Progression of preexistent CKD or de novo CKD in CVD

In patients with baseline CKD, the presence of stable CVD or subclinical CV abnormalities [left ventricular hypertrophy (LVH), augmented intima-media thickness or aortic calcifications] was associated with a more rapid progression of CKD, leading even to ESRD [48,49,50,51,52,53].

Elsayed and colleagues [48] firstly demonstrated that stable CVD are also independently associated with increased development of new CKD, an observation that was recently confirmed in CHF in a very large cohort of patients with normal basal GFR [54] (Fig. 1). Also subclinical abnormalities of the heart (i.e., LVH) or PAD were significantly associated with a faster decline in eGFR with the occurrence of de novo CKD [50, 54,55,56,57].

Fig. 1

(Drawn from data by George LK et al. Circ Heart Fail 2017 [54])

Incidence of CKD or GFR decline > 5 ml/min/year in patients with chronic heart failure (CHF) (156,743) or without CHF (3,414,122) (f up 3.6 year)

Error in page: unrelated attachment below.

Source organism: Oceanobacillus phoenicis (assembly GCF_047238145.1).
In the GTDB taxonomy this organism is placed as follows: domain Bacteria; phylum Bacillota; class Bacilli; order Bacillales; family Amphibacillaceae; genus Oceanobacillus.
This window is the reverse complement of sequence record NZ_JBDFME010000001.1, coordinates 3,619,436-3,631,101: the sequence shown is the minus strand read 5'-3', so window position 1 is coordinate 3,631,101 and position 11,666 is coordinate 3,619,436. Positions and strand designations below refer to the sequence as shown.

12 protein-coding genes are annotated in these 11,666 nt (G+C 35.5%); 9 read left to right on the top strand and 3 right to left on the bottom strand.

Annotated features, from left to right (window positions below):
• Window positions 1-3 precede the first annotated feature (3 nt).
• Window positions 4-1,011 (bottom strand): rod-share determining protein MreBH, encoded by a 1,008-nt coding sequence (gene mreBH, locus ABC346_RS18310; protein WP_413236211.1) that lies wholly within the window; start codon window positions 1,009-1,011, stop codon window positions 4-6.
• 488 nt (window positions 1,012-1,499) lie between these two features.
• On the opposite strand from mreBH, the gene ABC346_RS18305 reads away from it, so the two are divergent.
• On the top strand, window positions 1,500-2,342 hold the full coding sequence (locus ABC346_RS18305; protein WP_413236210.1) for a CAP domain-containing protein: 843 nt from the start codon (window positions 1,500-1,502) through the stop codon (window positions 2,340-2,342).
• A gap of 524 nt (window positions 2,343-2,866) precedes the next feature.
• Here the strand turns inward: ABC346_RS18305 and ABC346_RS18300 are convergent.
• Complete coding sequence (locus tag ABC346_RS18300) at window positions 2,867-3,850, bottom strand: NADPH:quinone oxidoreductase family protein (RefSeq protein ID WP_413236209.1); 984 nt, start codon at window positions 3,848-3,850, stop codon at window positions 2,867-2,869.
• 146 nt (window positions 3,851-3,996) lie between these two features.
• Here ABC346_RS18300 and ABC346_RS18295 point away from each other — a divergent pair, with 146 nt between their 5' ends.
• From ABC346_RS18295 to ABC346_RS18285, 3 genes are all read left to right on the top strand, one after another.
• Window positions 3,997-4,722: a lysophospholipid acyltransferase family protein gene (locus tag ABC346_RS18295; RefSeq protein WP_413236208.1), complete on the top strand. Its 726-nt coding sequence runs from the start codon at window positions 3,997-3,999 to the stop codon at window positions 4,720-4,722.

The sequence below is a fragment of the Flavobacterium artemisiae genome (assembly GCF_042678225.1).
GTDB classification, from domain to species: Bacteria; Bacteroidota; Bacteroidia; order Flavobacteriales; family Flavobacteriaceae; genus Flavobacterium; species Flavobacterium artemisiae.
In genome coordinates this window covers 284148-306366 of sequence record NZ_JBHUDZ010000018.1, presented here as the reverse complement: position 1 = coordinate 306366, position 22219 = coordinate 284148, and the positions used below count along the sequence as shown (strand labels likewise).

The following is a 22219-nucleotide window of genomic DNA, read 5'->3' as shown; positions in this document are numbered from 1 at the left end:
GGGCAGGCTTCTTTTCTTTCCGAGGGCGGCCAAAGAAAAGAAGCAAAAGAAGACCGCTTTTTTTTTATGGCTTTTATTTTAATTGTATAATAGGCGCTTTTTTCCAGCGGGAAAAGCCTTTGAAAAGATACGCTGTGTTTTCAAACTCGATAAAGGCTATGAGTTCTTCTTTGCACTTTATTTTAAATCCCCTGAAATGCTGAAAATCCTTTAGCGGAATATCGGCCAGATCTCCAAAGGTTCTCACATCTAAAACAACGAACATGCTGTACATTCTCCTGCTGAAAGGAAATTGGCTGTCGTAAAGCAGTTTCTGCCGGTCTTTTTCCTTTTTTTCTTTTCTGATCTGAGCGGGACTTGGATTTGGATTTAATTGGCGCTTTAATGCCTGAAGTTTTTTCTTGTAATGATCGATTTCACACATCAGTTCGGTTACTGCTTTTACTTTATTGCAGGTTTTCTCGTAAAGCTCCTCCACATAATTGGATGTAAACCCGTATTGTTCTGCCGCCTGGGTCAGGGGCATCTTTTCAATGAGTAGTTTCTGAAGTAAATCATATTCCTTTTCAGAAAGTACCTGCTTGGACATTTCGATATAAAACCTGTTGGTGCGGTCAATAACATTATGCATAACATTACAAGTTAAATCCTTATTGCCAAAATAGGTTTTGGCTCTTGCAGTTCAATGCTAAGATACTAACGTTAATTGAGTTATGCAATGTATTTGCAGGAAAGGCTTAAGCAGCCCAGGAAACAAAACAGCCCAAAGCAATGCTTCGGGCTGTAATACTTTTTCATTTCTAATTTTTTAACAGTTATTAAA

Increased CV morbidity and mortality by CKD in CVD

GFR < 60 and its decline are independently associated with new CV events, rehospitalization and short- and long-term mortality in CHF [15,16,17,18,19,20,21,22,23, 26, 28, 58] and in chronic CAD, cerebrovascular disease or PAD [24, 25]. Also in AHF, ACS or acute stroke, GFR < 60 is significantly and independently associated with rehospitalization and short- and long-term mortality [29,30,31,32,33, 35,36,37, 39, 40]. The same was true for albuminuria or proteinuria in CHF [20, 41,42,43,44, 47] or ACS [45] even after adjusting for GFR. In summary, in CVD, CKD is frequently the most powerful predictor of morbidity and mortality, particularly when also the ratio of blood urea nitrogen to creatinine is higher than the normal range [59, 60].

Incidence of WRF or AKI in CVD and their consequences

In CVD, in addition to baseline CKD, WRF or AKI are frequently observed mainly in hospitalized patients. WRF is arbitrarily defined as acute serum creatinine increased by ≥ 0.5 mg/dl or alternatively by ≥ 0.3 mg/dl sometimes associated with a creatinine increase by ≥ 25% [6, 61,62,63,64,65,66]. AKI is defined according to RIFLE, AKIN or KDIGO criteria [67,68,69]. In AHF, the use of different criteria seems to provide similar results in identifying acute renal dysfunction, its severity and also its capacity in predicting mortality [70, 71].